CD Cover Lenny Kravitz

Review by Dorothy Parvaz

This new Lenny Kravitz disc is a bit of a let down, really.

Although a palatable hybrid of funk, hip-hop and whatever else Kravitz could get his hands on, his latest effort, 5, is unmistakably missing the soul and verve of his past releases.

Kravitz's work has always been derivative of 60s psychedelic rock and 70s funk, but there was always something more to his work. It was the way he fused the different genres he borrowed so heavily from that made his last few albums work, but 5's flatness hints at Kravitz's own (possible) lack of enthusiasm and inspiration. Everything he's done on this album he's done before and done better. 5 just doesn't have what it takes to top the down and out bass in "Mr. Cabdriver," the hook-heavy "Are You Gonna Go My Way" or the good-to-the-last-note sweetness of "Always On the Run."

If you've heard the first single off of 5 ("If You Can't Say No"), you've already heard the best song on the album. You'll probably want to check out "Black Velveteen," though, just for lyrics like "Titanium skin/ Just take her for a spin/ Black Velveteen/ Simple and clean/ Oh what a bad machine/... Nice piece of kit/ Electronic clit/ Just sit down for a fit/... Black Velveteen don't give a damn she'll do dishes/Black Velveteen knows all the night spots in France." Really, until the part about doing the dishes, I thought he was talking about a car. If nothing else, the song piques your curiosity about who Kravitz has been hanging out with.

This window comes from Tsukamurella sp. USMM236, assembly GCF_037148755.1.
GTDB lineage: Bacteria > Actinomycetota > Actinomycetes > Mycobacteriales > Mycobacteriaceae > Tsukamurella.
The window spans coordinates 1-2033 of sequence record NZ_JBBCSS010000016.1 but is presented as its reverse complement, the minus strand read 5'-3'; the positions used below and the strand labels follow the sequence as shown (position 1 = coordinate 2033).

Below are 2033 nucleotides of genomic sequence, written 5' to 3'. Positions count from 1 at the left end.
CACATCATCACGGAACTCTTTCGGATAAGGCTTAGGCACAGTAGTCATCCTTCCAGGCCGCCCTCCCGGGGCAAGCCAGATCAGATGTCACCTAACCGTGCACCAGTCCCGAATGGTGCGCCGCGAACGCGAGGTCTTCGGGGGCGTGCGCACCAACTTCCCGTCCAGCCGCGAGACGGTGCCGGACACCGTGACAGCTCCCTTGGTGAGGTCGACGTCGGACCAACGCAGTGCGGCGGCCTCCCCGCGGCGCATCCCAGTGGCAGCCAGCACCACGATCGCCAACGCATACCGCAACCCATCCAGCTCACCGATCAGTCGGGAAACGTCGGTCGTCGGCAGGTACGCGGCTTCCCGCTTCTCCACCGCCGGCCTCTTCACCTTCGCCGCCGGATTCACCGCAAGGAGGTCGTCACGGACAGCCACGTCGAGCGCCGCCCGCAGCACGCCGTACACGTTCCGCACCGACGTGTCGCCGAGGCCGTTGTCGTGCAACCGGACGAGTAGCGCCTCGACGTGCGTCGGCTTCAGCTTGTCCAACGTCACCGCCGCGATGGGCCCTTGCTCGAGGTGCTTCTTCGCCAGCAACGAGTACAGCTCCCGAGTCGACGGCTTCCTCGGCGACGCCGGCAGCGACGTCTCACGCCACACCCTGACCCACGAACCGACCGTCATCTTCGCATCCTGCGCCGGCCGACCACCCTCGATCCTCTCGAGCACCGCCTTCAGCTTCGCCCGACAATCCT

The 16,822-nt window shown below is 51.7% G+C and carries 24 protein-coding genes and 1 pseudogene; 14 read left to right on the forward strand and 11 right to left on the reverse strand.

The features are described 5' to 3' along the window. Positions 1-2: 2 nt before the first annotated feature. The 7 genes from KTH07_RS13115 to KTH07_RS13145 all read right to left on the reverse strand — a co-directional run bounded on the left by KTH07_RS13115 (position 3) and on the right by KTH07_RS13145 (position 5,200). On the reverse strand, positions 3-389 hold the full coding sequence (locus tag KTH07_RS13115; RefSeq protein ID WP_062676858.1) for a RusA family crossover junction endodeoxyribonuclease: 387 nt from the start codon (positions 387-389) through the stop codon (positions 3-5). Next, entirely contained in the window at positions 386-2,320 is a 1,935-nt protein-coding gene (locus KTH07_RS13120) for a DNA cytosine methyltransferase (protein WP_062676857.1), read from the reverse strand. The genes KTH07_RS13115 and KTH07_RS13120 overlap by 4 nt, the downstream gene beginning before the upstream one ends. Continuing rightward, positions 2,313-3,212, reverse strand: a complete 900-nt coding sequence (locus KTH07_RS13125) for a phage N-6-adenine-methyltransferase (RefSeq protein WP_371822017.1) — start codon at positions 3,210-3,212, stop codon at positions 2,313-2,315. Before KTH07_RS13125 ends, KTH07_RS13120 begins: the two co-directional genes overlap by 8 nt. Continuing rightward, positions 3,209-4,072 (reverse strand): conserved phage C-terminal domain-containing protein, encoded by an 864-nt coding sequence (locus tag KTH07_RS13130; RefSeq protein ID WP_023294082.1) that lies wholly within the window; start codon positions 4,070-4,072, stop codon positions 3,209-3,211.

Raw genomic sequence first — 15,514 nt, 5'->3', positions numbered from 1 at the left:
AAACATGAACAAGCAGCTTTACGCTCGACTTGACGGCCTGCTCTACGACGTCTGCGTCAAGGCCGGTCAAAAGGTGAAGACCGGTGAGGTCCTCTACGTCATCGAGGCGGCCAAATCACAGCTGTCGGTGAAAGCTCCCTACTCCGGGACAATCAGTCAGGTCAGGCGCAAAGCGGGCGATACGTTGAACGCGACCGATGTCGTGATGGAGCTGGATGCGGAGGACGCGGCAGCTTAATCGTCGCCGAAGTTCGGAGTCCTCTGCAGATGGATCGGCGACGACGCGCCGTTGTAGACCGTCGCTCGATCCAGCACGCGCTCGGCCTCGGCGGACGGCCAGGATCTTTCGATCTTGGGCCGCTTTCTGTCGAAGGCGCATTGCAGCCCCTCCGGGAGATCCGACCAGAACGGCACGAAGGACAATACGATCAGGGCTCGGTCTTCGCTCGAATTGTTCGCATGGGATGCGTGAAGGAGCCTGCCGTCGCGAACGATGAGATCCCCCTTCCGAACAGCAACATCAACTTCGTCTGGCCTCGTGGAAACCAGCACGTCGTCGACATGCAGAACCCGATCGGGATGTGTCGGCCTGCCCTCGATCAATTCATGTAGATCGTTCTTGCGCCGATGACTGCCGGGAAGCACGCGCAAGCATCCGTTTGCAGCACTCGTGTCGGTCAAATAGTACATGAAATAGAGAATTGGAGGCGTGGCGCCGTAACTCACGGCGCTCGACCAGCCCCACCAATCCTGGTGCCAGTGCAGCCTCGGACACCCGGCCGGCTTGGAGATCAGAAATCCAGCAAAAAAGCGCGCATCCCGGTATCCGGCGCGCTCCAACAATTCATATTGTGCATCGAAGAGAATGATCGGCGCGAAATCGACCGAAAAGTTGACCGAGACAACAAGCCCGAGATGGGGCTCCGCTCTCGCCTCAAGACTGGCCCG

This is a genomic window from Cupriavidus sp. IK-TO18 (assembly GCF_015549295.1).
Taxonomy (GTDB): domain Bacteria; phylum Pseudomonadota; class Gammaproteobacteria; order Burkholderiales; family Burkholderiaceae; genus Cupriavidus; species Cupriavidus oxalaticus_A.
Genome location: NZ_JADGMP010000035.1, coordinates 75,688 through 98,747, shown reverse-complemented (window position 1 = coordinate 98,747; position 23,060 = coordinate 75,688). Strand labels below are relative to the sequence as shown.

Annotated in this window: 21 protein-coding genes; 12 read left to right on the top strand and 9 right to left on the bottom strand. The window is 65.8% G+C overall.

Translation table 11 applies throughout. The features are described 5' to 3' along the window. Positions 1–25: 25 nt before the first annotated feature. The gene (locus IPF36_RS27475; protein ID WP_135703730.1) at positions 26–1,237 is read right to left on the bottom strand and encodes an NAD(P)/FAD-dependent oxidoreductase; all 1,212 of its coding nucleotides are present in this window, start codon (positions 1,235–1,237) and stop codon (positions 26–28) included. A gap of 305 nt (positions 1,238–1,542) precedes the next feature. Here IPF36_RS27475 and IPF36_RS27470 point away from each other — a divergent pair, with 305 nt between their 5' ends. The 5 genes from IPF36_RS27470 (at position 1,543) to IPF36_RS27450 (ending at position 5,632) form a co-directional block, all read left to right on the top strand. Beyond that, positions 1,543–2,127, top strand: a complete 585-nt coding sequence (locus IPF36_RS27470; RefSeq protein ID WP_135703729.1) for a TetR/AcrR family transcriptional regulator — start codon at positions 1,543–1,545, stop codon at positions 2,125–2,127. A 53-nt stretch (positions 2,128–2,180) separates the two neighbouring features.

The sad truth is that all that's grown since Kravitz's last album are his dreadlocks. So skip this one. It won't leave you feeling satisfied. Listen to Kravitz's old stuff instead; or, better yet, bust out your James Brown and Curtis Mayfield discs.

First published in Drop-D Magazine on July 29, 1998

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